When Disaster Strikes
A seven-step checklist for dealing with a burglary.
Brought to you by Liberty Mutual's
The Responsibility Project
Do you know how you’d react in the event of a burglary? Maybe you’ve been through it before and wish you’d done things differently, or you have no idea how you’d react given the shock. That’s why you should arm yourself with a disaster checklist.
1. Leave. The first thing police say you should do if you’ve walked into a ransacked home seems counterintuitive, but regardless of the temptation to stay and take stock of your losses, remember that the burglar could still be inside.
2. Don’t touch anything. While your TV-watching habits may tell you that burglars are far too smart to leave their fingerprints/DNA/personal possessions/other evidence in the house, reality tells a different story, such as this man caught asleep in a child’s bed after eating cheese from the family refrigerator.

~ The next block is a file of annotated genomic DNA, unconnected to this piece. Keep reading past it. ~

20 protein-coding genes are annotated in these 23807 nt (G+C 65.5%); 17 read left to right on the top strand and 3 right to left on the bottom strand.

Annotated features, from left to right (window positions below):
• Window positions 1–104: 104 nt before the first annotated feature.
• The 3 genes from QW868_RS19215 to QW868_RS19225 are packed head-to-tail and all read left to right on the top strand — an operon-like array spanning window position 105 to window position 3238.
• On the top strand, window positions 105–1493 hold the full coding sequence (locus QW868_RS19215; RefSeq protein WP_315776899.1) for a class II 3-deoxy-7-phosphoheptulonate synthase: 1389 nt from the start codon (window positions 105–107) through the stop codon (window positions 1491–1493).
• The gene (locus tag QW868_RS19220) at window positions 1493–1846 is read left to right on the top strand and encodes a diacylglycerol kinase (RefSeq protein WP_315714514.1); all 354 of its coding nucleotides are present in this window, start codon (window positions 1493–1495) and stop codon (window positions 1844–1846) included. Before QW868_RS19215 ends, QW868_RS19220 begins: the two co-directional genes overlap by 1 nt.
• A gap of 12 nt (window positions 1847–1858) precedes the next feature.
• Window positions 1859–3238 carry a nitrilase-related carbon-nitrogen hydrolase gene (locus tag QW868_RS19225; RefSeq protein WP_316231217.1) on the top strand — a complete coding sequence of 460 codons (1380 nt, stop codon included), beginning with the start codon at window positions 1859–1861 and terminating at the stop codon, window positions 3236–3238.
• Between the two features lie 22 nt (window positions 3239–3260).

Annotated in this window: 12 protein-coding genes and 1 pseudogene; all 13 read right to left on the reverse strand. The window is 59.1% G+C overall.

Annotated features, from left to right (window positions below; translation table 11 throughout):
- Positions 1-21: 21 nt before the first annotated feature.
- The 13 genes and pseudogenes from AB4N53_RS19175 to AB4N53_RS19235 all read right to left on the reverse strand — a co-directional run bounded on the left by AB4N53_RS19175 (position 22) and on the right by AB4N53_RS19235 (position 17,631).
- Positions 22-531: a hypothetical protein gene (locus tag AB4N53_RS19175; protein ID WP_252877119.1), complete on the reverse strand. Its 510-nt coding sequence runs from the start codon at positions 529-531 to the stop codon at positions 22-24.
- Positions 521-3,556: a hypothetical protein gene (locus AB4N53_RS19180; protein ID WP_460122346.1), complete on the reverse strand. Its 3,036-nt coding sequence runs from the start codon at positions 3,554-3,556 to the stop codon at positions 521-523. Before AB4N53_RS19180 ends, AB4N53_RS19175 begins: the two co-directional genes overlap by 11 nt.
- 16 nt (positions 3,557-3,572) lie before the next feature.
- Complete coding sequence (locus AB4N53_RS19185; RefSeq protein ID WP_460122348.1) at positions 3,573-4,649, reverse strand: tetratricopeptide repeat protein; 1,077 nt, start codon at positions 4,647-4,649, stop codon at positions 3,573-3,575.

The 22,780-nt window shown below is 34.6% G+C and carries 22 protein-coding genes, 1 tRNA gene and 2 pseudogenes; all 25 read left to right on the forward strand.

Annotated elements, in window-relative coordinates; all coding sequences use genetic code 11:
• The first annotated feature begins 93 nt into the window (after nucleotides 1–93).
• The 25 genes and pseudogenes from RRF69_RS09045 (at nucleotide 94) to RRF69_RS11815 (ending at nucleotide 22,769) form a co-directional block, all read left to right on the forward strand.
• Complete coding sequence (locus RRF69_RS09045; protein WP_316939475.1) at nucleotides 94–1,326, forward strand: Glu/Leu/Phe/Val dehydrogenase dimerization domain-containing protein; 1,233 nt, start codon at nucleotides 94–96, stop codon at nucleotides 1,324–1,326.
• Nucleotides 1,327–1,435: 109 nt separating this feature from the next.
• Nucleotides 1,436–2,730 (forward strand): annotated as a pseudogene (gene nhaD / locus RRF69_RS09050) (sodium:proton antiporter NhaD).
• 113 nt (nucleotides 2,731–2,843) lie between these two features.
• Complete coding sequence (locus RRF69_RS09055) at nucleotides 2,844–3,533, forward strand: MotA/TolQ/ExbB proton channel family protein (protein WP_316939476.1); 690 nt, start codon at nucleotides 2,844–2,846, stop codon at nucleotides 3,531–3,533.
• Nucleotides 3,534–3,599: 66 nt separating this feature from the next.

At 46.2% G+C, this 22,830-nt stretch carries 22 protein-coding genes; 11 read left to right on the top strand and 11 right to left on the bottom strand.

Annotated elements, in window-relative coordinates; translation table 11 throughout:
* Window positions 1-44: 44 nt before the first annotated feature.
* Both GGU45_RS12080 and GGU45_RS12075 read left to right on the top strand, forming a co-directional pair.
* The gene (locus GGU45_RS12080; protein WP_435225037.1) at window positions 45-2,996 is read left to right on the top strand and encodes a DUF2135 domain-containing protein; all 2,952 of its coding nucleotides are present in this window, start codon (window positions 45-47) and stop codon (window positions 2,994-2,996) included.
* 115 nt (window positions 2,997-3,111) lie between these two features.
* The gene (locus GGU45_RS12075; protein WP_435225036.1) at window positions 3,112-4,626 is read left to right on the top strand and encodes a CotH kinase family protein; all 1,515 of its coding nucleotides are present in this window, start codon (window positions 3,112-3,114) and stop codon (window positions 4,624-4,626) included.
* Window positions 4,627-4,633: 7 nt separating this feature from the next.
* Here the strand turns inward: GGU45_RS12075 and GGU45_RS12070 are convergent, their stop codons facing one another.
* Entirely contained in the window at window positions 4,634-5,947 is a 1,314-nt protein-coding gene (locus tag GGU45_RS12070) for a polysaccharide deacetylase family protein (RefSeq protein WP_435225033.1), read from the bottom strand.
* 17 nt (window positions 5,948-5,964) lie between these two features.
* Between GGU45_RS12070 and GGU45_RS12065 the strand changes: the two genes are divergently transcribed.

3. Call the police. Do this after you’ve reached a safe distance from your home or apartment, or at least gotten back in your car and locked it.
4. Call your bank. Even if you aren’t sure if you left credit or debit cards in your house, call the bank to alert them that your house was invaded, and you could be the target of identity theft.
5. Get a crime report number. The police will give you a reference number, which you’ll need to substantiate your claim with your insurance company.
6. Contact your insurer. Keep damaged items in case they need to be assessed by a loss adjustor, and retrieve your personal inventory list and photographs from your safe deposit box, or another secure place you’ve kept them, to use as reference.
7. Prevent it from happening again. Read these disturbing but enlightening burglar tactics from Officer.com.
Still not sure you’ll remember what to do? You can also download this helpful checklist on what to bring and what to do, and post it somewhere prominent.